It used to be against the law to cohabitate in Florida, much less provide for one another if the two part ways. And with no common law marriage in Florida, it’s even more important than ever to enter a cohabitation agreement.
A cohabitation agreement is sort of like a prenuptial agreement. It provides for each party in case of a break-up, incapacitation or death.
These days, people are moving in together earlier, more often and for a longer period of time. The longer the relationship lasts, the more the situation becomes like a marriage. For example, the couple may co-mingle funds, buy a home together, have children or even care for a parent or other family member. If something goes awry and no cohabitation agreement exists, things may become very complicated and emotionally unsettling.
So what can happen if you don’t have an agreement? Let’s say that you have co-mingled your money, have children and one partner stays home to take care of the kids. If you break up, there will be no alimony for the partner who isn’t earning a living.
Let’s say you have joint ownership of your house, children from separate marriages or other partners and one of you passes away. If you pass away without a will or agreement, your heirs will end up co-owning the property with your surviving partner, which may force a sale or compel your partner to buy out your heirs. In contrast, if you were married and one of you passes away, by law, the surviving spouse will receive 30% of your assets even if there is no will.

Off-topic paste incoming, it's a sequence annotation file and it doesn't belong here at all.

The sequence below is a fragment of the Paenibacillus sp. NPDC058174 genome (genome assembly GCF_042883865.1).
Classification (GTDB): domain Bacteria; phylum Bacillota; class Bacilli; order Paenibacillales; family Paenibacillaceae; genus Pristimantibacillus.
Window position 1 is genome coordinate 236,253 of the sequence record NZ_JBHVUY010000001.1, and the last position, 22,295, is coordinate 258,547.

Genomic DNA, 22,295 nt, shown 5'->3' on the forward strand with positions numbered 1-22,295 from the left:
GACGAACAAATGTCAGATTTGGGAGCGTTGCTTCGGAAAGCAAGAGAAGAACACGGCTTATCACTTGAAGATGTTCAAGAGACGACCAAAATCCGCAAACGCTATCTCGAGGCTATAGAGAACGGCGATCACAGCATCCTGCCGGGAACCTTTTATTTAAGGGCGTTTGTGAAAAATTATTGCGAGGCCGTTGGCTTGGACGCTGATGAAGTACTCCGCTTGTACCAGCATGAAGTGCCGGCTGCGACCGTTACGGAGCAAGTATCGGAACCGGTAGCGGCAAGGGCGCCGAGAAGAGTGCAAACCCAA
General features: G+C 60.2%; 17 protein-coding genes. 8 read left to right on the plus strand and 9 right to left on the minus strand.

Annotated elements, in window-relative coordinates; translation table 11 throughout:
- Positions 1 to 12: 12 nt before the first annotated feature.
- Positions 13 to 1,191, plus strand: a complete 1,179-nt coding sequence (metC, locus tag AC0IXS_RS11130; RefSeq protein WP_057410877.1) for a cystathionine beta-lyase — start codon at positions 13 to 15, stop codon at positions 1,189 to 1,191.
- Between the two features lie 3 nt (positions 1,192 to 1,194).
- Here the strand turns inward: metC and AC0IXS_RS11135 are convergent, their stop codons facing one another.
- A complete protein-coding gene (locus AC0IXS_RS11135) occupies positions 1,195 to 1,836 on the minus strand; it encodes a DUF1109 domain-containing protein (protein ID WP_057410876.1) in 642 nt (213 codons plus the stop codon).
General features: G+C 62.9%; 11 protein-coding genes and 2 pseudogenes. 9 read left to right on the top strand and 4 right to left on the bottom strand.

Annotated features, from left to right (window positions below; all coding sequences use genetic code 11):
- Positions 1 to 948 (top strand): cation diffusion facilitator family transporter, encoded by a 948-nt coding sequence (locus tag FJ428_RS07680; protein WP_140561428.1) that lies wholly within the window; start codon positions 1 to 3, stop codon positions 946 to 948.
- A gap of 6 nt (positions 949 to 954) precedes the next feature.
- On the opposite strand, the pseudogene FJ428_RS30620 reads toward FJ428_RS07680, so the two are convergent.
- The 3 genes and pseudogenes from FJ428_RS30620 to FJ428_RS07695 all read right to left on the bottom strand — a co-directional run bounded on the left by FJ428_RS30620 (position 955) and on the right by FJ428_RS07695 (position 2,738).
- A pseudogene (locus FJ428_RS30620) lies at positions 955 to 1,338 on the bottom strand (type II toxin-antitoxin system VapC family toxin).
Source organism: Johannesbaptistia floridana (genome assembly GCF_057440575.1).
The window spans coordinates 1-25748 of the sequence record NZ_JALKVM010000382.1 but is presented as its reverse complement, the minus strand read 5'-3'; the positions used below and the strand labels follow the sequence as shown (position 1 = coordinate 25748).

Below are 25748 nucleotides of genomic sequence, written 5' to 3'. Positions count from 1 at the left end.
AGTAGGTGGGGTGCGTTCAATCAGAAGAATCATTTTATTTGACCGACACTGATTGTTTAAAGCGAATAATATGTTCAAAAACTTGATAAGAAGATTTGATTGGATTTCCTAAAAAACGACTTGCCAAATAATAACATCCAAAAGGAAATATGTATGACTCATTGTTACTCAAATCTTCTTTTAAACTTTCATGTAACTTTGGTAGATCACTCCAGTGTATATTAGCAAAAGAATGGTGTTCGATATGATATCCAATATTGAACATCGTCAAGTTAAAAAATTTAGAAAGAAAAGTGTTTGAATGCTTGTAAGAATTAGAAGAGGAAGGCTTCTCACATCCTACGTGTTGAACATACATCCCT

So, if you and your partner choose not to marry, it’s really important to have a cohabitation agreement in place. The agreement can spell out every detail of what will happen to your money, your home, your retirement benefits, and other assets, as well as address issues relating to your children and any other dependents or loved ones you are caring for.
At Halickman & Farley, we have found cohabitation agreements to be an excellent choice for those living together because they manage everyone’s expectations and create a situation that both parties believe to be fair and reasonable. Call us at 561-932-1988 to get the ball rolling on an agreement that protects you both.